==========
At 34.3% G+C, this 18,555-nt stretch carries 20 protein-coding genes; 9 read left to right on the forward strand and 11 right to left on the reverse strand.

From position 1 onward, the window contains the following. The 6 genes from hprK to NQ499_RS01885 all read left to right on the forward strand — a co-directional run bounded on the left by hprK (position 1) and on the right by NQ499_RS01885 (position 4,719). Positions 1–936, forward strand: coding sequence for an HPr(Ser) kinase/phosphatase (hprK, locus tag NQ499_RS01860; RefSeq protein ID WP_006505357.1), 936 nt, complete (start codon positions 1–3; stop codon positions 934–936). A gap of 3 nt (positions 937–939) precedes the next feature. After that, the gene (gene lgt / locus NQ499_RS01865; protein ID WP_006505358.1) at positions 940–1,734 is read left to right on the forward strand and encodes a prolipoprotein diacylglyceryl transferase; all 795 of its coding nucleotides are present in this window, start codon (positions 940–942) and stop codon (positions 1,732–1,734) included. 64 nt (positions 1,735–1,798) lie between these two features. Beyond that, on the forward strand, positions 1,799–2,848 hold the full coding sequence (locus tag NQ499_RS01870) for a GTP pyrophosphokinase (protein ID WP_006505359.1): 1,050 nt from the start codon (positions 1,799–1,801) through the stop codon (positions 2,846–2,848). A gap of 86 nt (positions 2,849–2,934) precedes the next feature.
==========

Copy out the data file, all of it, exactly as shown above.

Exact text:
At 34.3% G+C, this 18,555-nt stretch carries 20 protein-coding genes; 9 read left to right on the forward strand and 11 right to left on the reverse strand.

From position 1 onward, the window contains the following. The 6 genes from hprK to NQ499_RS01885 all read left to right on the forward strand — a co-directional run bounded on the left by hprK (position 1) and on the right by NQ499_RS01885 (position 4,719). Positions 1–936, forward strand: coding sequence for an HPr(Ser) kinase/phosphatase (hprK, locus tag NQ499_RS01860; RefSeq protein ID WP_006505357.1), 936 nt, complete (start codon positions 1–3; stop codon positions 934–936). A gap of 3 nt (positions 937–939) precedes the next feature. After that, the gene (gene lgt / locus NQ499_RS01865; protein ID WP_006505358.1) at positions 940–1,734 is read left to right on the forward strand and encodes a prolipoprotein diacylglyceryl transferase; all 795 of its coding nucleotides are present in this window, start codon (positions 940–942) and stop codon (positions 1,732–1,734) included. 64 nt (positions 1,735–1,798) lie between these two features. Beyond that, on the forward strand, positions 1,799–2,848 hold the full coding sequence (locus tag NQ499_RS01870) for a GTP pyrophosphokinase (protein ID WP_006505359.1): 1,050 nt from the start codon (positions 1,799–1,801) through the stop codon (positions 2,846–2,848). A gap of 86 nt (positions 2,849–2,934) precedes the next feature.